KMS: The Key to Secure Management of Cryptographic Objects 

This article is intended primarily for an informed public, mastering the use of cryptographic keys in an IS and their management in organizations. 

Increasing security requirements for both industrial environments and connected objects have led to a profusion of cryptographic keys in companies that are sometimes difficult to manage. These are used to encrypt and decrypt documents and exchanges as well as to verify the authenticity of messages and files, for example, when updating a component’s software, to ensure its integrity. 

One solution, to the problem of the complexity of managing numerous cryptographic keys within a company, is to implement a KMS (Key Management System). This tool helps protect data, product, and process security in the form of a centralized cryptographic key management tool. 

Beyond standardizing processes, the KMS can help solve problems such as the generation of large numbers of different keys, key storage and access, and key depreciation. 

Why use a KMS? 

KMS (Key Management Systems) are cryptographic key management systems that allow companies to manage their encryption keys centrally and securely. KMSs are designed for organizations managing a large number of cryptographic keys and improve the security of their environments by standardizing processes and providing APIs for crypto functions (signature, encryption, decryption). Organizations with large IT networks and those in the industry with connected objects such as sensors, actuators, embedded systems, or selling connected products are also particularly concerned.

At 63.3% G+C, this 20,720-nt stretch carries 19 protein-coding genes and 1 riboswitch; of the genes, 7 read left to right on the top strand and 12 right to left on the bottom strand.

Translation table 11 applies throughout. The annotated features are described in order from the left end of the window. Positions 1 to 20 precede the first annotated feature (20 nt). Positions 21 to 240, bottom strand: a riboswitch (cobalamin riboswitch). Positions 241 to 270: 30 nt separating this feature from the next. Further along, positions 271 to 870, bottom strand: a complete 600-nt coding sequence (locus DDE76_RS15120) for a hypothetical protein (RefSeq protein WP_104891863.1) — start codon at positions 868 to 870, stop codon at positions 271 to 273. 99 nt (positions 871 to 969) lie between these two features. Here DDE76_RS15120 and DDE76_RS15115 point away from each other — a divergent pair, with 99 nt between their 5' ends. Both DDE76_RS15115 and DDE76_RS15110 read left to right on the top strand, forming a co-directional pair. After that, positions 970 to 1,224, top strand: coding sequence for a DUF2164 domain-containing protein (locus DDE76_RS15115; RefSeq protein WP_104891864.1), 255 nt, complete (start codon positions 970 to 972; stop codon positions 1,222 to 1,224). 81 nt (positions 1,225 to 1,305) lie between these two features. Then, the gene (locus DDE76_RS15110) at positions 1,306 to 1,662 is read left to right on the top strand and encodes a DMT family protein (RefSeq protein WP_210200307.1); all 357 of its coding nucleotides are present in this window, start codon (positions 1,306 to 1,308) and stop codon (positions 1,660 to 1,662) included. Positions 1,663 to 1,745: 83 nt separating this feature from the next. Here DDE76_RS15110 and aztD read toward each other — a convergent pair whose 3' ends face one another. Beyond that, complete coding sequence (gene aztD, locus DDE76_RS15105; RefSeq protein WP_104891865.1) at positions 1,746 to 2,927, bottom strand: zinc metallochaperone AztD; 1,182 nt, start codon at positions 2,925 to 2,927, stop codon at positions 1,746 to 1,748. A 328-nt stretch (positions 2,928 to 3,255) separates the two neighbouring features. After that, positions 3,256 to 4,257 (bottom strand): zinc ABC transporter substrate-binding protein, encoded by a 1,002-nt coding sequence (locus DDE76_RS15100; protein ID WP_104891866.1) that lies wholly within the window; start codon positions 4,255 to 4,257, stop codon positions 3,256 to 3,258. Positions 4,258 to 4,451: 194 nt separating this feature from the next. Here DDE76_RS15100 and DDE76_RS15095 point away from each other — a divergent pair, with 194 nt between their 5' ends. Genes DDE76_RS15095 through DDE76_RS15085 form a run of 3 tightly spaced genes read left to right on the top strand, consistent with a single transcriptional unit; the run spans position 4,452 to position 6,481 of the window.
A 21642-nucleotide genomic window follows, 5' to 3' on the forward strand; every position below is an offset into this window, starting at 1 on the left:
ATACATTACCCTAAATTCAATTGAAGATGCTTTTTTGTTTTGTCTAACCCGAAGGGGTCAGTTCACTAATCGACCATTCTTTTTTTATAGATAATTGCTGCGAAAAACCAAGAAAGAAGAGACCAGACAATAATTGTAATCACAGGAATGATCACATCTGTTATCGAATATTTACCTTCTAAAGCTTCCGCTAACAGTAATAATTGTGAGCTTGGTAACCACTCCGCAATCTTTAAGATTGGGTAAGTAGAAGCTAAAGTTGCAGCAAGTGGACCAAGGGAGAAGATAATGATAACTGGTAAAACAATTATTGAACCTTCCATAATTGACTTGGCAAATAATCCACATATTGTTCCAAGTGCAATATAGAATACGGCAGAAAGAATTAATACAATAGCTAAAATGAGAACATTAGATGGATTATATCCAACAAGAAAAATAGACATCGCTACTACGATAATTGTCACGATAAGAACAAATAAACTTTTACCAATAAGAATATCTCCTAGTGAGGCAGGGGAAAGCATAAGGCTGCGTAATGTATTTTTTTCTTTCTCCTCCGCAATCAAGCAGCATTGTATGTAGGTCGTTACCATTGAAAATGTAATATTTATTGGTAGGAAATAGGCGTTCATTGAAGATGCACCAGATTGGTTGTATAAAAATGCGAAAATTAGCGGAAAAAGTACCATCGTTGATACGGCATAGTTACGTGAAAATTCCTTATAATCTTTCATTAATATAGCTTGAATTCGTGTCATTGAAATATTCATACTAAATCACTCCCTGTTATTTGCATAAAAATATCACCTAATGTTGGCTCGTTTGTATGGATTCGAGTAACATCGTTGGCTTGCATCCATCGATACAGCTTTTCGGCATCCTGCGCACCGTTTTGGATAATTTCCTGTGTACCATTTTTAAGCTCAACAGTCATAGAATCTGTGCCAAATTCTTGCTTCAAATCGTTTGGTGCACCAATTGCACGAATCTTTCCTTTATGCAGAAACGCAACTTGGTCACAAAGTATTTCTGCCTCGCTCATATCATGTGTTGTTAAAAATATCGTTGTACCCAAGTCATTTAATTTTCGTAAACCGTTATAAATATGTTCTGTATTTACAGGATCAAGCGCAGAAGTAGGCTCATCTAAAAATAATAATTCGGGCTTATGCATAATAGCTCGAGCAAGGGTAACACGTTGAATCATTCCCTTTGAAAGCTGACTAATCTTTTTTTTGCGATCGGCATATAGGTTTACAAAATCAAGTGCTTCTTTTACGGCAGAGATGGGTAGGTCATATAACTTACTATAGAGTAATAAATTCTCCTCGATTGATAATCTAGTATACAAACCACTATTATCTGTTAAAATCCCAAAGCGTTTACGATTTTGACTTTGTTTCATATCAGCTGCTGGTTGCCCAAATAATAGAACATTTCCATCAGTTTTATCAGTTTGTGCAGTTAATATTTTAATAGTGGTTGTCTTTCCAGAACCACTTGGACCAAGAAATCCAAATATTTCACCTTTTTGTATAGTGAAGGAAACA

The importance of good key management is crucial to cybersecurity. Encryption, signature, or verification processes are essential for many organizations, even if they sometimes appear transparent to operational staff. It is important that encryption keys are optimally managed, to avoid, for example, insecure key storage or the use of the same key for multiple devices. 

This article will take a closer look at what a KMS is, how it works, and why it may become essential. Several types of KMS will be presented, as well as the advantages of using them and the difficulties of integrating them. Finally, this article looks at some of the keys to targeting companies that can benefit from this type of tool. 

To get more information on the KMS architecture, you can watch Paul Chopineau conference at the Miami S4x24 

Figure 1 : Typical KMS architecture 

The different ways to deploy a KMS 

There are several ways to implement a KMS depending on the options offered by the manufacturer. Some Key Management Systems are offered in SaaS mode while others can be installed on the company’s servers (on premise) or in a hybrid mode- where the keys are stored on premise, but the application is in the cloud.